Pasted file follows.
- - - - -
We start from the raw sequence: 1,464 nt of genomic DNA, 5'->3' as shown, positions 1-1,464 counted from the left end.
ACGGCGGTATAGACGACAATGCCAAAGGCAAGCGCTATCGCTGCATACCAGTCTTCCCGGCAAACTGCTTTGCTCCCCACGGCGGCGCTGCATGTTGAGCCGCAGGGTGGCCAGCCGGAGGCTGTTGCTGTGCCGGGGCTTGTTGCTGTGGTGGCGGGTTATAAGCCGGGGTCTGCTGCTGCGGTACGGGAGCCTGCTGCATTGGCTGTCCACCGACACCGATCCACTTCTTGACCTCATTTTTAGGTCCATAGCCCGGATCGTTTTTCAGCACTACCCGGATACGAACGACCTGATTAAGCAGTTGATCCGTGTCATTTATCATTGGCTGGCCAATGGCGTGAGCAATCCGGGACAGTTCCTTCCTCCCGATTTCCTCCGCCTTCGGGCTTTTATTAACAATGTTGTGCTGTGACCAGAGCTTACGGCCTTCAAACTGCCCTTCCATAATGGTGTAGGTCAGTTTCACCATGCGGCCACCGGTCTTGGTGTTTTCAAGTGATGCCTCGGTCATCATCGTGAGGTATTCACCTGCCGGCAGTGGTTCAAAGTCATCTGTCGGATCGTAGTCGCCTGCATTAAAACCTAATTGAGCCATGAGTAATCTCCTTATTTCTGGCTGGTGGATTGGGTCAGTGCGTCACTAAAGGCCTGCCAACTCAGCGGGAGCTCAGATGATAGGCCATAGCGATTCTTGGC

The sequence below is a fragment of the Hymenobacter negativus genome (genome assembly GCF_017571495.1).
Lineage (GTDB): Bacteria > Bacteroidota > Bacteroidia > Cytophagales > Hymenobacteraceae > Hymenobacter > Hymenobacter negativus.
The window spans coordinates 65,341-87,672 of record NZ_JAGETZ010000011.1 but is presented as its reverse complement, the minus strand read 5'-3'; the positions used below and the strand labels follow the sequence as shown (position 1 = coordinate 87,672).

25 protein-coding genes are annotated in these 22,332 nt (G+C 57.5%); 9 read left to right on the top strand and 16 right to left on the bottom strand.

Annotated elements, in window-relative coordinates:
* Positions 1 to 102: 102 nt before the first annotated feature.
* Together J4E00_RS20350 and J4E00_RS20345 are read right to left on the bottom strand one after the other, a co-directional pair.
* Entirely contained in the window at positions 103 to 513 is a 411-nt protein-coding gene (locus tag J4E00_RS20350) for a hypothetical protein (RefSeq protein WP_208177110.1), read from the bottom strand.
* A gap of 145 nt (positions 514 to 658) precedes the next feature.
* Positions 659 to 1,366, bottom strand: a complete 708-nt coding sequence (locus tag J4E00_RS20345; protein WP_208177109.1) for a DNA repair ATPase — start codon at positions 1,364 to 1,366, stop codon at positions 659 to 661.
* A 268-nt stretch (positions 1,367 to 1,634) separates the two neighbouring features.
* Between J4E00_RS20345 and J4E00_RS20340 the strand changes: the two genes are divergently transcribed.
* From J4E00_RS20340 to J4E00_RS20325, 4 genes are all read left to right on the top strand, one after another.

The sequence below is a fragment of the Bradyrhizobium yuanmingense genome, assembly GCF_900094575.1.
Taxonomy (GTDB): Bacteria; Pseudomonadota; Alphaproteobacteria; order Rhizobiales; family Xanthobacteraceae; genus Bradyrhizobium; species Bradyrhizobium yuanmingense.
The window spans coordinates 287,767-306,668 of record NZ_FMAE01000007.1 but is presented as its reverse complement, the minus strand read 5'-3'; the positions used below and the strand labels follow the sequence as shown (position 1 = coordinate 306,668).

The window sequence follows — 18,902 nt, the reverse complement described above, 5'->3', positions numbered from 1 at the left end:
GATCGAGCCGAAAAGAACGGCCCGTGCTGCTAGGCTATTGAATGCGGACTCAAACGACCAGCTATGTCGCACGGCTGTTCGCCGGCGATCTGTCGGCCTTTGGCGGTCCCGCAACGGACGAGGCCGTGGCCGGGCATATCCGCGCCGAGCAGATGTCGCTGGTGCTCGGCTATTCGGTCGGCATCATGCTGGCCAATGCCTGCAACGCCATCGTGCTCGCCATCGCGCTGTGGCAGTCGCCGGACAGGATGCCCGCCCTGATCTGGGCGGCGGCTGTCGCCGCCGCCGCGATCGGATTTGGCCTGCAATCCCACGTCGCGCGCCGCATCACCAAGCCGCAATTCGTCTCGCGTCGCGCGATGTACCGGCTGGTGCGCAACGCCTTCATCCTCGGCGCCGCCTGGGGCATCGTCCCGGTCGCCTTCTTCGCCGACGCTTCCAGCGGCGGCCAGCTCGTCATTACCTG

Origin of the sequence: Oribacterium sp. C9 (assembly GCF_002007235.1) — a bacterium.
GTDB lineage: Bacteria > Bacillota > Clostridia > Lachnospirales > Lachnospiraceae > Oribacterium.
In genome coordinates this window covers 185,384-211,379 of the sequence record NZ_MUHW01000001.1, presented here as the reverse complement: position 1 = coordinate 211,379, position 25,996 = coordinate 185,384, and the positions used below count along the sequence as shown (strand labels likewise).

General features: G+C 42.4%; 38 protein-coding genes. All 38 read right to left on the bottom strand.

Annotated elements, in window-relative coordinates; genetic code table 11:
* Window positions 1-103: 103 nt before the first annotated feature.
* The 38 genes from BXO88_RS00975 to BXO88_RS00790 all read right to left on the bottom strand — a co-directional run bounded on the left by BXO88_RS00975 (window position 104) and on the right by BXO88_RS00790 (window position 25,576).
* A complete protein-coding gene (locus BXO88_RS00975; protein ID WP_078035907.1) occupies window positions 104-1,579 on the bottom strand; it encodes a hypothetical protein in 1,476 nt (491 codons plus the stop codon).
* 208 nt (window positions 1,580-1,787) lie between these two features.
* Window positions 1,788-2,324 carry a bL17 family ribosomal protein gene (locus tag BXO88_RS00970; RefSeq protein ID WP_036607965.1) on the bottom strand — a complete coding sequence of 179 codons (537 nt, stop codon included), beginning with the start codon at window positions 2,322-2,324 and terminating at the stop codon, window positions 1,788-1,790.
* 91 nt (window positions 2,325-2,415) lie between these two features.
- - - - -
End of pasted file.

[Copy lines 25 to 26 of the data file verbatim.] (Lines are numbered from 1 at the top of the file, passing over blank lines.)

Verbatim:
Annotated elements, in window-relative coordinates; genetic code table 11:
* Window positions 1-103: 103 nt before the first annotated feature.